During its first H-1B cap registration season, USCIS received nearly 275,000 FY 2021 registrations between March 1, and March 20, 2020. Of these, approximately 46%, or 126,500, hold advanced degrees from U.S. institutions of higher education.
Last year, the agency received 201,011 filings during the April 1-5 cap filing period. The previous record for H-1B cap submissions was in 2016, when 236,000 filings were submitted for the FY 2017 H-1B cap.
Odds of Selection in the Cap Lotteries
On March 27, the agency completed two cap lotteries to select the beneficiaries on whose behalf an H-1B cap petition can be filed. The first lottery contained all registered H-1B beneficiaries. USCIS used this lottery to select enough registrations to meet the regular H-1B cap of 65,000. The second lottery contained all registered “master’s cap” beneficiaries who were not selected in the first lottery. USCIS used this lottery to select enough registrations to meet the H-1B cap exemption of 20,000 for holders of U.S. advanced degrees.
This year, the overall odds of selection in the lottery were approximately 31%. The odds for advanced-degree cases are somewhat higher because these filings get a second chance for selection if they are not chosen in the initial lottery.
H-1B Cap Petition Filing Period Begins
USCIS will today begin to accept H-1B cap petitions on behalf of lottery selectees. The petition filing period will end no earlier than 90 days from today.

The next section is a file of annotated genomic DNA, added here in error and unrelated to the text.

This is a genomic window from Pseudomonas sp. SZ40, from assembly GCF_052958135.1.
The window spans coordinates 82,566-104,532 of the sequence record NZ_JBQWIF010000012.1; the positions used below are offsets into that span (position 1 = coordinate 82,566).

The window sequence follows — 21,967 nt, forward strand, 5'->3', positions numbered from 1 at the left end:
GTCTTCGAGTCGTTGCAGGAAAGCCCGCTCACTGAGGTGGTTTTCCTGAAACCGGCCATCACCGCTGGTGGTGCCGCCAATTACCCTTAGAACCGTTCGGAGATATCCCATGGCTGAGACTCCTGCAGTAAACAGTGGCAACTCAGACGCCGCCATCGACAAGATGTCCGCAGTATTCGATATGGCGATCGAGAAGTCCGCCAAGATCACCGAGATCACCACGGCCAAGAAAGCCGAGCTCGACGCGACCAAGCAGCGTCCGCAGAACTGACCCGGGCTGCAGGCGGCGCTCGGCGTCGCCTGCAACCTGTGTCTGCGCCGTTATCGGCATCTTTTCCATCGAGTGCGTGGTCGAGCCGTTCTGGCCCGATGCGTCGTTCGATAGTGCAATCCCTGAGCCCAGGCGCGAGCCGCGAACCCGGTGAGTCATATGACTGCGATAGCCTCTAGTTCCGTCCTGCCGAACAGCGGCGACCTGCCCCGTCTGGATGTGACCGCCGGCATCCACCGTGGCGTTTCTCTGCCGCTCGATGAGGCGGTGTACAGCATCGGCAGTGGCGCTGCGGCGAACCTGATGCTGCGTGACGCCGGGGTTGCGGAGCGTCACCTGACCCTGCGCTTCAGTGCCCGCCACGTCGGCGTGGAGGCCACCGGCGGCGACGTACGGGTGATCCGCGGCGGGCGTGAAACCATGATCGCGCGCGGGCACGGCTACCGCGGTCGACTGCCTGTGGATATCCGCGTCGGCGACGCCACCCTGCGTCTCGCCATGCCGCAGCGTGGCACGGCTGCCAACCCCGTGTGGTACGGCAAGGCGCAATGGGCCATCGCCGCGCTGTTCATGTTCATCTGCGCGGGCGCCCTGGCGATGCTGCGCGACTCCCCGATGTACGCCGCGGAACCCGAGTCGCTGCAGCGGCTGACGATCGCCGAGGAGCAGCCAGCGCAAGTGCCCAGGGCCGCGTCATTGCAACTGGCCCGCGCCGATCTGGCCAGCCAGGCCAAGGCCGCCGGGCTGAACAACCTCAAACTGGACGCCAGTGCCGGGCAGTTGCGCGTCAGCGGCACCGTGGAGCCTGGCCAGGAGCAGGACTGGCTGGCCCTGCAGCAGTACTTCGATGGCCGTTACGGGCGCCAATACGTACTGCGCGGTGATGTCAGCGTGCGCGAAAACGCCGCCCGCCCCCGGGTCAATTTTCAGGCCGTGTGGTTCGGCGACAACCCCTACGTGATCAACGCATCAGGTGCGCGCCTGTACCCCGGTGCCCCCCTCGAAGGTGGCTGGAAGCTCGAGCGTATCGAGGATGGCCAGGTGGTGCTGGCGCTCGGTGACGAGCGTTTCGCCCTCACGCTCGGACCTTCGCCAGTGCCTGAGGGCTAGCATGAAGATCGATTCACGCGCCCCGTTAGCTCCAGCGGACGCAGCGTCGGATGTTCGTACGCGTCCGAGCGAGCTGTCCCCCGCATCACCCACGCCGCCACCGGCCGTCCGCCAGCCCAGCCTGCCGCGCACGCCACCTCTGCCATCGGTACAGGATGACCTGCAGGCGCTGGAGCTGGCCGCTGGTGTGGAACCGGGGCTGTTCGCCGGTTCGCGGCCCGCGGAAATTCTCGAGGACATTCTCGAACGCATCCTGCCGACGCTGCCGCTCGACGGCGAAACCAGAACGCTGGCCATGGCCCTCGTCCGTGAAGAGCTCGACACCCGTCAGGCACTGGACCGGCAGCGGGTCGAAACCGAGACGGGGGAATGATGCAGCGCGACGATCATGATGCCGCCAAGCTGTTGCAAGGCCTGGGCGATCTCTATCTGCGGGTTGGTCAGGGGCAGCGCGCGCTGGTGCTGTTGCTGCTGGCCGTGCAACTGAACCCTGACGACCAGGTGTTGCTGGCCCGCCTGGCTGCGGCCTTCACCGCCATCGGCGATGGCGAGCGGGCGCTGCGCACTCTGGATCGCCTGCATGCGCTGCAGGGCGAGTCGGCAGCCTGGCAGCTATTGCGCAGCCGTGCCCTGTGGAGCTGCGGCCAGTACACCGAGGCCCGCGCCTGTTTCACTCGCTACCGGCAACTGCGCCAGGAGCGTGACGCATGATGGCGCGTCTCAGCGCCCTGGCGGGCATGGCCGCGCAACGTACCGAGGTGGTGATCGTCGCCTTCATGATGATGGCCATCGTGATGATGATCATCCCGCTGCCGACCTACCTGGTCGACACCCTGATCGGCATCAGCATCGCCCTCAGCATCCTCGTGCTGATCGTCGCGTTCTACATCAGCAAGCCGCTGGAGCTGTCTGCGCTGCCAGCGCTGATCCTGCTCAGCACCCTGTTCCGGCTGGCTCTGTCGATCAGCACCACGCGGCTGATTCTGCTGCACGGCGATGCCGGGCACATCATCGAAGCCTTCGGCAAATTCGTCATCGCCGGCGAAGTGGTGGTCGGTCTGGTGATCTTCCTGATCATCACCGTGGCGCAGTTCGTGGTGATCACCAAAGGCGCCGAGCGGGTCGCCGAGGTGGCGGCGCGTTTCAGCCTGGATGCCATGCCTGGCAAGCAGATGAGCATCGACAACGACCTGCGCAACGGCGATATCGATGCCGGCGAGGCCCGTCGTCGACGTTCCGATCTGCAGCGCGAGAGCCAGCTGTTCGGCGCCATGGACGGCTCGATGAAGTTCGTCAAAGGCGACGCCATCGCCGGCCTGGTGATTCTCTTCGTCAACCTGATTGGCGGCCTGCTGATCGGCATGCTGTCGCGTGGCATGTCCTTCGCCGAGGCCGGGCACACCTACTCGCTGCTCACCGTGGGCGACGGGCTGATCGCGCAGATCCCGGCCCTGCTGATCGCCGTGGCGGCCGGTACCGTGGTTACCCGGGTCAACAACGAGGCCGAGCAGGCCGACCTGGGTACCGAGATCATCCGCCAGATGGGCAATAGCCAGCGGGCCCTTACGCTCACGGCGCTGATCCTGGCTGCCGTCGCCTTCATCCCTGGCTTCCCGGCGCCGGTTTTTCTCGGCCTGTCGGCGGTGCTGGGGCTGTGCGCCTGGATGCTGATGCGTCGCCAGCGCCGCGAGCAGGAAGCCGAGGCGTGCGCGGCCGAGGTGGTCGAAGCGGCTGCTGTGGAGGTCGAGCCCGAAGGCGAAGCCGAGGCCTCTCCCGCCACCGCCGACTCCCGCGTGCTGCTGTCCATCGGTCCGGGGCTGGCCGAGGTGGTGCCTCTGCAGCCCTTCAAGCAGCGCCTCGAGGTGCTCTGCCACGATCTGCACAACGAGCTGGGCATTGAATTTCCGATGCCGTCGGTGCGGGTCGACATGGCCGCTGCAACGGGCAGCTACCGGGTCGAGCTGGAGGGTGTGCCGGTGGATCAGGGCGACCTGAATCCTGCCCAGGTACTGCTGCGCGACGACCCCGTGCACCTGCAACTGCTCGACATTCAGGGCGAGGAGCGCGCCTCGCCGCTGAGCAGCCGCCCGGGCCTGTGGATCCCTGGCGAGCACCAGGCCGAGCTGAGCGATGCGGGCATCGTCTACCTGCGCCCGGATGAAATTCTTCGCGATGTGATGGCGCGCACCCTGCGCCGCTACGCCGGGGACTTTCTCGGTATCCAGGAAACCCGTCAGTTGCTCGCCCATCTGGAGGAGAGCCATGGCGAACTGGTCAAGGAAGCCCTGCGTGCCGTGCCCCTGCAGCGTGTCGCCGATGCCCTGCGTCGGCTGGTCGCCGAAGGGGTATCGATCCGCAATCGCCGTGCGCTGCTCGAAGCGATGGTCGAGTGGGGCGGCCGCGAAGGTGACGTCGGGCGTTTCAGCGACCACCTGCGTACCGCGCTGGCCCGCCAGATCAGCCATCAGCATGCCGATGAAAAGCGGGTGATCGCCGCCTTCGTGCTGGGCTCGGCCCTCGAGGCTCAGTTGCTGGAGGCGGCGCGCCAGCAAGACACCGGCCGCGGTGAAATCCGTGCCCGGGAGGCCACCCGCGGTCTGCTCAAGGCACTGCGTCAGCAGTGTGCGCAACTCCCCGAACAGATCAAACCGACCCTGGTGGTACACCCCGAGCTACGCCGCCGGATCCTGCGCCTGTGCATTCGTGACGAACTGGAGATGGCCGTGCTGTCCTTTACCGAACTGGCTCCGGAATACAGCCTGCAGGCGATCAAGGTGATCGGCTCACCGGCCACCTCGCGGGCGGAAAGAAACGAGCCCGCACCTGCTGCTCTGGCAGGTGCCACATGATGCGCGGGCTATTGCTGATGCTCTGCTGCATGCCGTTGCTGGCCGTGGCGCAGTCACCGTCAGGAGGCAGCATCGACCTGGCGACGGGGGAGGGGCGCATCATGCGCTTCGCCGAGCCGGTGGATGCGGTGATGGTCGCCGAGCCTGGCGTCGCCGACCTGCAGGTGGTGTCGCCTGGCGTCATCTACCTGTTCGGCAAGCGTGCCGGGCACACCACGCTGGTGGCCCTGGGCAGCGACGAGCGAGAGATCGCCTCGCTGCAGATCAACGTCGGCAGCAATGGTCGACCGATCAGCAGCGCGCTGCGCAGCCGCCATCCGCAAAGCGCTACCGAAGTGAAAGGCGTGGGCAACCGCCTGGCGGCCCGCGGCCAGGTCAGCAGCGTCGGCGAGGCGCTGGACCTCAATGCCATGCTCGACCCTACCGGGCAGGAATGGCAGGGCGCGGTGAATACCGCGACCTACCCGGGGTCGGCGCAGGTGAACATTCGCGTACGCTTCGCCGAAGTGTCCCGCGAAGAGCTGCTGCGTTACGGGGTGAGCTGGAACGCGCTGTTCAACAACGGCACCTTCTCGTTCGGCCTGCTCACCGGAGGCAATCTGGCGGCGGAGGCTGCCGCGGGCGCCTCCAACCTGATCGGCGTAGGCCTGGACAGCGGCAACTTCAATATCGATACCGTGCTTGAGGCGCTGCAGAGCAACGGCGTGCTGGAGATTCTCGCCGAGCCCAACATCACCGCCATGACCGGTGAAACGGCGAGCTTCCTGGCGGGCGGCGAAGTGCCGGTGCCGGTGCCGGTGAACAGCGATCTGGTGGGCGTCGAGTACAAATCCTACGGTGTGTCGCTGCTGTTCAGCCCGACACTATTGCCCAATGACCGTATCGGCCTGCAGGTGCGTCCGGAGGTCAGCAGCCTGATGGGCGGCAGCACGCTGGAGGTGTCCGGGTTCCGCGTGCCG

Though in most cases a cap petition can be filed at any point during the filing period, some cases may need to be filed at specific times. If the beneficiary is an F-1 student working on optional practical training (OPT) who will need cap-gap protection, the petition must be filed before his or her OPT employment authorization document expires. If the beneficiary is awaiting completion or award of a required degree, the petition must not be filed until the degree has been issued or the beneficiary has obtained documentation from the appropriate school official that degree requirements have been satisfied.
Receipting and Adjudication
USCIS is expected to begin receipting and adjudicating H-1B cap petitions as they are received during the filing period. Despite the 90-day duration of the filing period, the agency is expected to receive a large number of cap petitions on or near April 1, which could delay receipting.
Impact of COVID-19 Emergency on Case Processing and Premium Processing
As previously announced, the agency has temporarily suspended premium processing of all I-129 and I-140 petitions, including cap cases, due to the COVID-19 crisis.
In light of the emergency, USCIS will also accept I-129 petitions, including H-1B cap petitions, with reproduced original signatures. For forms that require an original “wet” signature, per form instructions, USCIS will accept reproduced original signatures for the duration of the National Emergency. This temporary change only applies to signatures. Individuals or entities that submit documents bearing a reproduced original signature must also retain copies of the original documents containing the “wet” signature. USCIS may, at any time, request the original documents, which if not produced, could negatively impact the adjudication of the immigration benefit.
Because the COVID-19 situation is evolving rapidly, employers should be prepared for delays and other impacts on case processing in the weeks ahead.